The birthday boy bounced back and forth from the couch to the window to the couch and back again. Josh knew his friends would be arriving any minute. A big cake sat prominently on the dining room table, along with party hats, noisemakers, a banner, and balloons. In one corner of the living room sat a big pile of neatly wrapped presents, each one labeled with the name of an invited guest.
Whose Party Anyway?
Ding, Dong. The doorbell rang, and the first little boy was welcomed into the home. He carried a big box wrapped in bright-blue paper with a green bow. Josh’s mother directed the boy to place his present on a table off to one side of the kitchen and go play in the living room. The bell rang again, and one by one children began to arrive. Each child came in with a gift wrapped in colorful wrapping paper that was deposited with the growing pile of presents.
Everything was going as planned when the father of one of the guests marched over to the cake and swiped his finger over frosting where Josh’s mother had written “Happy Birthday Josh.” He then took the frosting tube and wrote his son’s name instead. The other guests and their parents acted as if this were perfectly normal behavior.
When everyone had arrived and the children began playing together, the party games got mixed up, too. All the invited guests had a wonderful time playing together, but no one paid any attention to the birthday boy who had invited them. Josh kept trying to join in the game of duck, duck, goose, but they kept pushing him out of the circle.
After the games came cake and ice cream; and when there was nothing left but crumbs, the kids excitedly turned their attention to the pile of presents on the table. Now it finally seemed as if Josh would be able to enjoy his own birthday party. But as absurd as it may sound, when Josh went to choose the first gift from the pile, he couldn’t find a single one with his name on it. The guests had all bought presents for each other.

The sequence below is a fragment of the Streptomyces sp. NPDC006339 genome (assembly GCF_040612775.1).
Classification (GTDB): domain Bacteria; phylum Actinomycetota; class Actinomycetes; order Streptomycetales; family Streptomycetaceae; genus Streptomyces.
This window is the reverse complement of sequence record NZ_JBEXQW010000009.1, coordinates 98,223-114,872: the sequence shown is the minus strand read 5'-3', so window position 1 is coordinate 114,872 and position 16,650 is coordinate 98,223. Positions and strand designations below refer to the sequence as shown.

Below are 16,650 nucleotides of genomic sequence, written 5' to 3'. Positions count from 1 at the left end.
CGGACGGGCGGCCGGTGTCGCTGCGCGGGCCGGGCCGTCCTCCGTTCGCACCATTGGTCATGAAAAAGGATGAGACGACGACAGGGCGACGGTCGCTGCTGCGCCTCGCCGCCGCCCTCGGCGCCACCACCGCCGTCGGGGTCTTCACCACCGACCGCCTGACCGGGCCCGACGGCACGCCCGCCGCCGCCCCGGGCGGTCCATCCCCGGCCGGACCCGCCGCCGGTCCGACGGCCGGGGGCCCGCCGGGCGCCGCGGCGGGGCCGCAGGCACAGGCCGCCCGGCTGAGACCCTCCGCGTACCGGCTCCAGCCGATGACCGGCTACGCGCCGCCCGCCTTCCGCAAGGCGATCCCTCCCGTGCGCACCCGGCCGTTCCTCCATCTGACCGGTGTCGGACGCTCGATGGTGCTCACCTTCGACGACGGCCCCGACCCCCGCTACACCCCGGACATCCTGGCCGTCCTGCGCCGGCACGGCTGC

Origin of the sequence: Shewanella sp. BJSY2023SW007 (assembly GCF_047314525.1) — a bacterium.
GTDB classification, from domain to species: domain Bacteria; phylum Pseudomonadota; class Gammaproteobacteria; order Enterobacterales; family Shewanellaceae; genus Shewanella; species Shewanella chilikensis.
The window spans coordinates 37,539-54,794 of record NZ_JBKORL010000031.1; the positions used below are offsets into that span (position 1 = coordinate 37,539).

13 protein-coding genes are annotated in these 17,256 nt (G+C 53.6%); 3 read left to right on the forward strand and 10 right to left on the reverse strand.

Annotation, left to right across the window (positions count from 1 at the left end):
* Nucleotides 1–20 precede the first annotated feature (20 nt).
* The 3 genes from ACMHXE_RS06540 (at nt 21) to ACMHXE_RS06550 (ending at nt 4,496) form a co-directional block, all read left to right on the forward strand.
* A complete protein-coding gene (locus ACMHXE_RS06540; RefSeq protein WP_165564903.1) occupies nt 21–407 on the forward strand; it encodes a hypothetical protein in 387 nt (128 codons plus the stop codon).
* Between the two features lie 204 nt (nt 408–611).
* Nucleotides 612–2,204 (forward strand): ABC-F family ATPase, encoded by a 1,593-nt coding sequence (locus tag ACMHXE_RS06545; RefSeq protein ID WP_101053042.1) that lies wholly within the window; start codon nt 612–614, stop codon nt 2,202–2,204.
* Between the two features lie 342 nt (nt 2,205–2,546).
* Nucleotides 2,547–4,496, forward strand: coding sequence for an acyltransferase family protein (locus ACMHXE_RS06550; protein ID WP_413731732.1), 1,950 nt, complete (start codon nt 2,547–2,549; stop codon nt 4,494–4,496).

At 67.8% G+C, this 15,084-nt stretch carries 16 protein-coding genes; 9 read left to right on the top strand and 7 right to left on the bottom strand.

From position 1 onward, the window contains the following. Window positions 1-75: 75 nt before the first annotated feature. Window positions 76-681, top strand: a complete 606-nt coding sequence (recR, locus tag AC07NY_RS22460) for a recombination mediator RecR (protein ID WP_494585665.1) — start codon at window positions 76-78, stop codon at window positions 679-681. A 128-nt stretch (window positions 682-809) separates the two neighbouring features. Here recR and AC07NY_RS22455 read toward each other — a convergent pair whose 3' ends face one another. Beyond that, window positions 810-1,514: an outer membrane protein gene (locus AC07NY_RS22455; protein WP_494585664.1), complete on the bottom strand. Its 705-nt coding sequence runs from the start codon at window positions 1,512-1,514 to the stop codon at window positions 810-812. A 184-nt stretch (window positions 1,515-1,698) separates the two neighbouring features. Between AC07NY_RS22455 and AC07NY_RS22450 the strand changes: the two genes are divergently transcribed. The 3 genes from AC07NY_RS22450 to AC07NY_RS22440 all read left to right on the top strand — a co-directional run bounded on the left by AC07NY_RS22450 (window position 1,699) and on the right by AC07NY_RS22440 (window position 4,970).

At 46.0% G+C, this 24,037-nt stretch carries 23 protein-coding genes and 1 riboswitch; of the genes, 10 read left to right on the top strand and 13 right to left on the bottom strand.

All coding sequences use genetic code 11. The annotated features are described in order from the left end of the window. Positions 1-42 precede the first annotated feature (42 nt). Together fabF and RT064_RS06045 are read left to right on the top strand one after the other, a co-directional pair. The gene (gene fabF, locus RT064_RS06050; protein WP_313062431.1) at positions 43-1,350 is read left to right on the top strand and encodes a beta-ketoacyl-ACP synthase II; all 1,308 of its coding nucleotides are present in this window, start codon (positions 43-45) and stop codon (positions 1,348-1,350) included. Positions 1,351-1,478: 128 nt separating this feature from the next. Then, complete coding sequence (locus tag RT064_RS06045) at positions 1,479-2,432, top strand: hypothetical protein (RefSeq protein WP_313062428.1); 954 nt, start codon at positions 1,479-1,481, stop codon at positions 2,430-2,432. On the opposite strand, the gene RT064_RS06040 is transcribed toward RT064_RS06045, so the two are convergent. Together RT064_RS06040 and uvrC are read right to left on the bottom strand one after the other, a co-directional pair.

Instead of complaining, Josh began handing out gifts to the children whose names were on them.
Soon the children were all eagerly opening the gifts they had brought for each other. There were several little plastic cars, some bouncy balls, yo-yos, dolls, a puzzle, candy, and other assorted items you might find at the local dollar store.
Gifts for the Guests
After the children opened their presents from each other, Josh excitedly led them over to the other pile of gifts still sitting in the corner of the living room. “These,” he explained, “are the gifts I have for you. I’m glad you came to my party, and I hope you like them.”
These were no cheap, dollar store gifts. Josh had chosen the gifts carefully and spent every last cent he had saved up in his piggy bank. With expectant eyes he took each of his guests’ gifts and handed it to them personally, hoping they would be happy with what he had chosen for them.
As the first little girl pulled off the wrapping paper, the corners of Josh’s mouth turned up in anticipation. But his expectant heart sank when she wrinkled her nose in disgust and dropped the gift on the floor. The next little boy let out a loud sigh as he saw what was inside his package. With each gift he handed out, Josh had the same look of anticipation, hoping the children would appreciate the gifts he had purchased. One by one the children opened their presents with similar reactions of disappointment, apathy, or disgust.